Introduction about Zantac Recall

If you or someone you know takes the medication ranitidine for occasional heartburn or gastroesophageal reflux disease (GERD), you may be aware that the Food and Drug Administration (FDA) has recalled and removed the medication from the market due to concerns of a cancer-causing impurity. However, you may be wondering what that means and what you need to do. We hope this article helps you understand why the recall and what you need to do.

What is ranitidine?

Many people take over the counter (OTC) Ranitidine or commonly known as Zantac to prevent and relieve occasional heartburn. It is also available as a prescription for the treatment and prevention of ulcers as well as the treatment of gastroesophageal reflux disease (GERD).

Ranitidine was available in three strengths; 75mg, 150mg and 300mg. People who have been taking this medication, generally take it once or twice daily. The OTC labeling of this medication indicates a short course of treatment of no more than 14 days for relief or prevention of heartburn. If one requires further relief, one could see their primary care physician for evaluation to determine the root cause of their heartburn.

Ranitidine is classified as a histamine-2 (H2) blocker which works by reducing gastric acid in the stomach. Histamine is a chemical that naturally occurs in one’s body and encourages the stomach to produce acid when one eats to help digest the food. By taking a H2 blocker, one can reduce the amount of histamine produced in turn reducing the amount of acid produced.

Why did the FDA recall ranitidine and then remove it from the market?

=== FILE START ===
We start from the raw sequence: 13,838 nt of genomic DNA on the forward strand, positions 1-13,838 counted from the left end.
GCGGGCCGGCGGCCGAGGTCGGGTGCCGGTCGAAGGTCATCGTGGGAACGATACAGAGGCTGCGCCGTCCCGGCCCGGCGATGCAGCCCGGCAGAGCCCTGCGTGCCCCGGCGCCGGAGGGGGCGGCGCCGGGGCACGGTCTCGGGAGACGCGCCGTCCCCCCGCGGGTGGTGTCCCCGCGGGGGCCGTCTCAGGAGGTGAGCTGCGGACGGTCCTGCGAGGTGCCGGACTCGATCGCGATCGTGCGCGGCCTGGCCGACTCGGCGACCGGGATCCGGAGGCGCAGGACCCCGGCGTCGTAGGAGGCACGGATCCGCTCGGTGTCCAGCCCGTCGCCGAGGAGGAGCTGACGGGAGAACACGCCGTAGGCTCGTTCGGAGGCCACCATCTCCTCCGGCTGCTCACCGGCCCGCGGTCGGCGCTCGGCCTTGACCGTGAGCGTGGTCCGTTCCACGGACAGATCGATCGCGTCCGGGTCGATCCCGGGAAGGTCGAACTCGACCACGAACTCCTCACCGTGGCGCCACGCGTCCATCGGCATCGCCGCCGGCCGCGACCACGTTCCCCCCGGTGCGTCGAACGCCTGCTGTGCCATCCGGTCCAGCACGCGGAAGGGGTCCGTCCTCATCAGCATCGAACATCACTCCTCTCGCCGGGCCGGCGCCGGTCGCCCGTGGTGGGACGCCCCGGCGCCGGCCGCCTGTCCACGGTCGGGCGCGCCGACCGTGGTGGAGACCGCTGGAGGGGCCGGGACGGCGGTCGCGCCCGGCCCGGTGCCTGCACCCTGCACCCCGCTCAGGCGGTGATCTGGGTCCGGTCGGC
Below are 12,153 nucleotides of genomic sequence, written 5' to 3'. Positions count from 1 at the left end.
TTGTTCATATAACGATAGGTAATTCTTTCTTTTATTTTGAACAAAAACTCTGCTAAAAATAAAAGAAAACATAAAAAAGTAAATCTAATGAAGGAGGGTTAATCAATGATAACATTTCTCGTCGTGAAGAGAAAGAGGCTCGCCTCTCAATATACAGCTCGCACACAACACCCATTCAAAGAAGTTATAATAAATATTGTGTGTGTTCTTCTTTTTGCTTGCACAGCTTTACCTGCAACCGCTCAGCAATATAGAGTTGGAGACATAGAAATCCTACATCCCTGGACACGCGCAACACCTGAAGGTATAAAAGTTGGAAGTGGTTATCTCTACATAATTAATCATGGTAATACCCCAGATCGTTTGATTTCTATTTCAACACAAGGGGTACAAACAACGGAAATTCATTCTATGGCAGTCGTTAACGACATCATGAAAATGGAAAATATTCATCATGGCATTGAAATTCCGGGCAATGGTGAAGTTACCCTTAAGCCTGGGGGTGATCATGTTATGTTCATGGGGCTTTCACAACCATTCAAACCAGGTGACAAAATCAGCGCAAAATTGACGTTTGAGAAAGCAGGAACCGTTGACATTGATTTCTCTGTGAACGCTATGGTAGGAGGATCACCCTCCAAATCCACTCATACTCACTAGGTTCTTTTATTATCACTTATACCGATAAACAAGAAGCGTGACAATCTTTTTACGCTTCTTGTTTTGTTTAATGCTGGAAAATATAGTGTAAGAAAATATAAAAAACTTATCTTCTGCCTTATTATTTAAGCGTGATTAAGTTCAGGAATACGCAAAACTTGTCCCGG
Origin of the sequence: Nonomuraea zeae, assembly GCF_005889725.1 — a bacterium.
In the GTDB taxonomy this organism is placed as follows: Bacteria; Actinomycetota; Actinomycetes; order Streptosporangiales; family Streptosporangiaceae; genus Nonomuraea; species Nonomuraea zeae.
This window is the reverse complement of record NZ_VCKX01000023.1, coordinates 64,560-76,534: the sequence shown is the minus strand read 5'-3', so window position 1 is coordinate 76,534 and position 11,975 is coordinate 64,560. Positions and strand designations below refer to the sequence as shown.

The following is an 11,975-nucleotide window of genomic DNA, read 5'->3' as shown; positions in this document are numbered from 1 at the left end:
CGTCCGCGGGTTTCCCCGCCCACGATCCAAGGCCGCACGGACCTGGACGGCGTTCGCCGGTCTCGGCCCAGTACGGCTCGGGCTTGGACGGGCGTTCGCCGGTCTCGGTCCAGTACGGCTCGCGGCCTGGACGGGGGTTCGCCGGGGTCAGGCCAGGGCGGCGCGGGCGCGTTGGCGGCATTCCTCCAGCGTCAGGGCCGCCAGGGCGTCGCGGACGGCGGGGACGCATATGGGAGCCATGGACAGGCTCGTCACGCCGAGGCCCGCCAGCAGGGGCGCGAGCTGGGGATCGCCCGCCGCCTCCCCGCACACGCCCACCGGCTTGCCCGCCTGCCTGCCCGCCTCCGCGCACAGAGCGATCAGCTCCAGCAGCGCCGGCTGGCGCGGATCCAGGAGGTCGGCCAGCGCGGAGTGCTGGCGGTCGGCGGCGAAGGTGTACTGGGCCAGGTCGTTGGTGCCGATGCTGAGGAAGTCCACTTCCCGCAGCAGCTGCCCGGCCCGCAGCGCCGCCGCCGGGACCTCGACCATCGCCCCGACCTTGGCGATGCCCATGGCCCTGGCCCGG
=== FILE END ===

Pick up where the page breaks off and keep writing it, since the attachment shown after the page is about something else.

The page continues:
In September of 2019, the FDA announced that preliminary tests of ranitidine contained low levels of a probable human carcinogen or a substance that is known to cause cancer. The substance found in these batches of ranitidine was N-nitrosodimethylamine (NDMA).  However, at that time, the FDA did not recommend discontinuation but did recommend talking with your doctor about alternatives.

Beginning in October of 2019 through February of 2020, some manufacturers of ranitidine implemented voluntary recalls of their product. It was not until April of 2020 that the FDA requested all ranitidine products be removed from the market. The FDA determined that there were only a few cases unacceptable levels of NDMA found in some samples tested. However, they noticed that the levels of NDMA increase overtime when it is stored at higher than room temperatures. Since there was no way of knowing how old the product was and how it was stored, the FDA decided to remove the product from the market due to a concern for safety. As a result of this request, ranitidine products are no longer available to purchase OTC or prescription.

What is NDMA and what does it cause?

NDMA is an environmental contaminant that is found in water and foods. The substance is unintentionally produced in or released from industrial sources through chemical reactions. NDMA is classified as a carcinogen based on animal studies that showed prolonged exposure to NDMA resulted in tumors. Low levels of NDMA can be ingested from our diets and are not expected to lead to an increased risk of cancer. However, prolonged exposure to higher levels of NDMA could increase the risk for cancers.

What should you do if you take ranitidine?

Since the FDA has formally removed ranitidine from the market, if you, a family member or a friend have been taking this medication the FDA recommends that you discontinue and discuss with your primary healthcare provider about options for further treatment. There are other alternative medications available for the treatment of occasional heartburn in the H2 blocker class as well as other classes. There is no evidence that the other H2 blockers or other heartburn medications have been affected by NDMA impurities.


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